Evaluation of attractive toxic sugar bait (ATSB)-Barrier for control of vector and nuisance mosquitoes and its effect on non-target organisms in sub-tropical environments in Florida
Autor(es): Qualls Whitney A; Müller Günter C; Revay Edita E; Allan Sandra A; Arheart Kristopher L; Beier John C; Smith Michal L; Scott Jodi M; Kravchenko Vasiliy D; Hausmann Axel; Yefremova Zoya A; Xue Rui-De
Resumo: The efficacy of attractive toxic sugar baits (ATSB) with the active ingredient eugenol, an Environmental Protection Agency exempt compound, was evaluated against vector and nuisance mosquitoes in both laboratory and field studies. In the laboratory, eugenol combined in attractive sugar bait (ASB) solution provided high levels of mortality for Aedes aegypti, Culex quinquefasciatus, and Anopheles quadrimaculatus. Field studies demonstrated significant control: >70% reduction for Aedes atlanticus, Aedes. infirmatus, and Culex nigripalpus and >50% reduction for Anopheles crucians, Uranotaenia sapphirina, Culiseta melanura, and Culex erraticus three weeks post ATSB application. Furthermore, non-target feeding of six insect orders, Hymenoptera, Lepidoptera, Coleoptera, Diptera, Hemiptera, and Orthoptera, was evaluated in the field after application of a dyed-ASB to flowering and non-flowering vegetation. ASB feeding (staining) was determined by dissecting the guts and searching for food dye with a dissecting microscope. The potential impact of ATSB on non-targets, applied on green non-flowering vegetation was low for all non-target groups (0.9%). However, application of the ASB to flowering vegetation resulted in significant staining of the non-target insect orders. This highlights the need for application guidelines to reduce non-target effects. No mortality was observed in laboratory studies with predatory non-targets, spiders, praying mantis, or ground beetles, after feeding for three days on mosquitoes engorged on ATSB. Overall, our laboratory and field studies support the use of eugenol as an active ingredient for controlling important vector and nuisance mosquitoes when used as an ATSB toxin. This is the first study demonstrating effective control of anophelines in non-arid environments which suggest that even in highly competitive sugar rich environments this method could be used for control of malaria in Latin American countries.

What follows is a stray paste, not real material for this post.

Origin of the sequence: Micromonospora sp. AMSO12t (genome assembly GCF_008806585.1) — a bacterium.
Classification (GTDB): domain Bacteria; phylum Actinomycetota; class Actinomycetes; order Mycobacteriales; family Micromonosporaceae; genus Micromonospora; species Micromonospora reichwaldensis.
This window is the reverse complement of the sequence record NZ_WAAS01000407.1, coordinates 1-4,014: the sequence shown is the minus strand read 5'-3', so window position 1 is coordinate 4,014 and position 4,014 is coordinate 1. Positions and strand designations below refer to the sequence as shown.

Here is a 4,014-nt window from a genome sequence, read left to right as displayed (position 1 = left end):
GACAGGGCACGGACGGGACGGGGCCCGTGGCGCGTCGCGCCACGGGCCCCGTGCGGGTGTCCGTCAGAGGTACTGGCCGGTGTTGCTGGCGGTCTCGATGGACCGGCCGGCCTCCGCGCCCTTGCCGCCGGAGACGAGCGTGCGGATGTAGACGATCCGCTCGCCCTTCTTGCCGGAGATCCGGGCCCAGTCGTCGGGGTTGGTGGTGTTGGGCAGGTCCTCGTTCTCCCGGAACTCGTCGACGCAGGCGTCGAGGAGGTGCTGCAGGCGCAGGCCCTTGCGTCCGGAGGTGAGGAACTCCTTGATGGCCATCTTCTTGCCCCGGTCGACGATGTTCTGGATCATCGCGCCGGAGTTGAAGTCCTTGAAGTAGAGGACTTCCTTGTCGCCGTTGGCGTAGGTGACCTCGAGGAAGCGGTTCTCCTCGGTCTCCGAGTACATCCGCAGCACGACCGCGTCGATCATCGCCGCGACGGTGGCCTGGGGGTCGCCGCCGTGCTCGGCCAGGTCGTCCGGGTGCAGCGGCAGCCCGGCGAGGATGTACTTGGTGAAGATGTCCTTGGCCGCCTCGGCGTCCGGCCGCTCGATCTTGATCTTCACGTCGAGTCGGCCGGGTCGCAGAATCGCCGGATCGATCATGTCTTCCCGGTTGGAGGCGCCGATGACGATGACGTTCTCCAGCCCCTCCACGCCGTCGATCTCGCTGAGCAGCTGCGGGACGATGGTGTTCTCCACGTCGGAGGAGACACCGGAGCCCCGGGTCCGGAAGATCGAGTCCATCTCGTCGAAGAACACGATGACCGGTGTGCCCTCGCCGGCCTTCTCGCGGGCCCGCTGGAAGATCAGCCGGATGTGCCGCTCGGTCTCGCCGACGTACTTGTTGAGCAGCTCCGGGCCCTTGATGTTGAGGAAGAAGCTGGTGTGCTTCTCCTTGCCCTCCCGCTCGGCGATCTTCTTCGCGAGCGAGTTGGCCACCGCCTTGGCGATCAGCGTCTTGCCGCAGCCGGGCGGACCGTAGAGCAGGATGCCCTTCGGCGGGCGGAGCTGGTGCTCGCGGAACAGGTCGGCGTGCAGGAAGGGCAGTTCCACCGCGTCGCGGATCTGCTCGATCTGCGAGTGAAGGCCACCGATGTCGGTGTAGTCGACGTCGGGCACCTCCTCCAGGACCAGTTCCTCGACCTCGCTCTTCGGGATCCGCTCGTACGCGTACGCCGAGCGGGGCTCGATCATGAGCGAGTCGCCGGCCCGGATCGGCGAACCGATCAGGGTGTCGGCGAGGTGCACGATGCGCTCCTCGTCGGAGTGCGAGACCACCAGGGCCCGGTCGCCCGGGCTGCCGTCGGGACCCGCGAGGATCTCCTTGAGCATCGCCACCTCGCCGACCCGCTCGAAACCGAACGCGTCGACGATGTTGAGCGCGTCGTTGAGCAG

Palavras-Chave: Anopheles crucians; Eugenol; Integrated vector control; Oral insecticide; Sugar feeding
Imprenta: Acta Tropica, v. 131, p. 104-110, 2014
Identificador do objeto digital: https://doi.org/10.1016/j.actatropica.2013.12.004
Descritores: Aedes aegypti - Cell ; Aedes aegypti - Infectious diseases ; Aedes aegypti - Molecular methods ; Aedes aegypti - Public health
Data de publicação: 2014